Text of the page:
Recovery Coaching

What is a Recovery Coach?

A recovery coach can support you with your recovery. Recovery means being able to live a purposeful and meaningful life. A recovery coach is an NDIS funded worker that has mental health knowledge. A recovery coach will:

  • Spend time with you, and people important to you, to get to know you and understand your needs
  • Help you to find out about different services and supports, and how these can help you.
  • Help you get support from mental health services
  • Help you better understand the NDIS and support you with the NDIS.


You can choose a recovery coach with lived experience. A recovery coach with lived experience has their own lived experience of mental ill health and recovery and are able to use this experience to inform their work.

Recovery coaching steps: stuck, accepting help, believing, learning and self-reliance

Generally recovery coach will be funded in plans for people with psychosocial support needs. You do not have to choose a recovery coach if you do not want one.

Psychosocial recovery coaches will work collaboratively with participants, acknowledging that each person is an expert in their own life. Building capacity, resilience, motivation & decision making.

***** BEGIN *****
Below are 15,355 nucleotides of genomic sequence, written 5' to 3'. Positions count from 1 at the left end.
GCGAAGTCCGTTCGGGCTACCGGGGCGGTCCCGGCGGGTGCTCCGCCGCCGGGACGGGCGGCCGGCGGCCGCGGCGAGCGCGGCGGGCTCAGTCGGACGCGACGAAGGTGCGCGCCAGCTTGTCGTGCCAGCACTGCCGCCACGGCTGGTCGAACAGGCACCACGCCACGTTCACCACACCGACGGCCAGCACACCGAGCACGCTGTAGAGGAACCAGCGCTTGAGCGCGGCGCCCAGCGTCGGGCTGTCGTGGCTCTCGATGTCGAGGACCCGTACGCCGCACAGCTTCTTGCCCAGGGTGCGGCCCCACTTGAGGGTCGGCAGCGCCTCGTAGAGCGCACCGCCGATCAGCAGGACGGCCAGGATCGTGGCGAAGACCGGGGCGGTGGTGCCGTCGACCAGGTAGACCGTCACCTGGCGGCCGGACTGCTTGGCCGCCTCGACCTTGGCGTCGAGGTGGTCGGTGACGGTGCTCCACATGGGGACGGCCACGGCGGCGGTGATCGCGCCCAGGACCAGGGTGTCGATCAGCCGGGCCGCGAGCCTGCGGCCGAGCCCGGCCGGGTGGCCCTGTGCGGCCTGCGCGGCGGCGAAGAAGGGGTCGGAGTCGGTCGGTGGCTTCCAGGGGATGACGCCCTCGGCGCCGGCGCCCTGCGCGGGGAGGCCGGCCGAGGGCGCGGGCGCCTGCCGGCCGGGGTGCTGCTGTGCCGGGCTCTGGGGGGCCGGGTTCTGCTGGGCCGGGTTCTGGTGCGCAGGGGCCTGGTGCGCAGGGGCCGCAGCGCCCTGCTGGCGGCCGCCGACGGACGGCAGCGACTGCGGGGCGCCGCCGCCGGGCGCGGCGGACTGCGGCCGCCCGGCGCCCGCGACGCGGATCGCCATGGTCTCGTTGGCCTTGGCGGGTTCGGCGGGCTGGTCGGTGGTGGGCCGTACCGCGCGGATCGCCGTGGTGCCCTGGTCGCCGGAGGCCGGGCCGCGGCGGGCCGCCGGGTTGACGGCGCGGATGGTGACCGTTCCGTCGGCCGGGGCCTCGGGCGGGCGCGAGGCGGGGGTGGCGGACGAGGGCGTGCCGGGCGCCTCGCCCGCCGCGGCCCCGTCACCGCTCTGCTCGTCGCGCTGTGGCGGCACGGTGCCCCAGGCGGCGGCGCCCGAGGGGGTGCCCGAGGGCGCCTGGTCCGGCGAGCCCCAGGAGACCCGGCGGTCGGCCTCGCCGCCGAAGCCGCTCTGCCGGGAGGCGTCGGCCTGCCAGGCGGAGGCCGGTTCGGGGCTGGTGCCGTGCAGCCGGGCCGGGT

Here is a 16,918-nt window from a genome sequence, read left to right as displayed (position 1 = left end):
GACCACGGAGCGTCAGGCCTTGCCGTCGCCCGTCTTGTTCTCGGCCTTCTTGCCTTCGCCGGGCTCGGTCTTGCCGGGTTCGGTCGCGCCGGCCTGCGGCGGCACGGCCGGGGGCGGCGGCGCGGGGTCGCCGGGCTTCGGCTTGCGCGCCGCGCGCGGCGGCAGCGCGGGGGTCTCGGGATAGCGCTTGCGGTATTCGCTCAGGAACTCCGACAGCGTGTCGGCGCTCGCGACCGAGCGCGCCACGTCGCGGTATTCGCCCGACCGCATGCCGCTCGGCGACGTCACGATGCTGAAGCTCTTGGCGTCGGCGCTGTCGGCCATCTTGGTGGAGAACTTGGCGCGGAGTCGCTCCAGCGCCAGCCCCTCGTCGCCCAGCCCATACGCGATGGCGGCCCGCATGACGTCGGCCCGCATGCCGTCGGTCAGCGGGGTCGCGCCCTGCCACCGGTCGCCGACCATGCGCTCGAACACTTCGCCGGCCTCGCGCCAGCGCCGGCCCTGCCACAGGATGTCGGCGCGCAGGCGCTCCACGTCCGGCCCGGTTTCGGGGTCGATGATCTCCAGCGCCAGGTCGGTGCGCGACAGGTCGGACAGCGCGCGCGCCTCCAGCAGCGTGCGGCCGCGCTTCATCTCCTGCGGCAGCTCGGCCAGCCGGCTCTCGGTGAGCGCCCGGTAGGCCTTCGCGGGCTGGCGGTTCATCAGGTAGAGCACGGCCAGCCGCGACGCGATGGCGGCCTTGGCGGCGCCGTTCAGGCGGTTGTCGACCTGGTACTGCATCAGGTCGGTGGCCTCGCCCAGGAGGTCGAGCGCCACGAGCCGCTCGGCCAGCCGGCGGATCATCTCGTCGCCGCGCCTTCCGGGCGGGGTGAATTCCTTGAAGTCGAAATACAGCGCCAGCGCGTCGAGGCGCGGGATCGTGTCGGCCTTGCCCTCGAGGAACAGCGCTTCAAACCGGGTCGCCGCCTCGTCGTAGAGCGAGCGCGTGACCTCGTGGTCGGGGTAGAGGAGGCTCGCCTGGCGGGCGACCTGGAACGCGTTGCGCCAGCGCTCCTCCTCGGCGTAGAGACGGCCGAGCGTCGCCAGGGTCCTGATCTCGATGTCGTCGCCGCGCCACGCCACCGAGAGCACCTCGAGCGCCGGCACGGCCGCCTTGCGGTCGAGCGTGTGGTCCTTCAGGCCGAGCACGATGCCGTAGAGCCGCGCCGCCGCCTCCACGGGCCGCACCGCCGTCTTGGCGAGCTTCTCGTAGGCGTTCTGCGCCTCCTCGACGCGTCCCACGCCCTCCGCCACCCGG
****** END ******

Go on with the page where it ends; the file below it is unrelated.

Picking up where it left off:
The hours are based on your needs. Your NDIS planner or Local Area Coordinator will work with you to decide on the number of hours you would need.

We recommend that the recovery coaches have a minimum of Certificate 4 in Mental Health or Mental Health Peer work or similar training and/or two years’ paid experience in supporting people with mental health challenges.
Some recovery coaches may have other qualifications. It’s always good to ask about the qualifications and experience of your recovery coach.

It is a good idea to talk to two or more recovery coaches before you decide on a recovery coach.
Five important questions to consider when choosing a recovery coach
1. Are they someone you can get along with and easy to talk to? Are they good at listening to you?
2. Do they have a lived experience of mental illness and recovery?
3. What is their level of qualification and experience, and ongoing training?
4. Are they registered or not registered with the NDIS Quality and Safeguard Commission?
5. Are they available to support you at times and locations that are suitable to you?

You can speak to your support coordinator or contact the NDIS planner or Local Area Coordinator to find out how to get a recovery coach.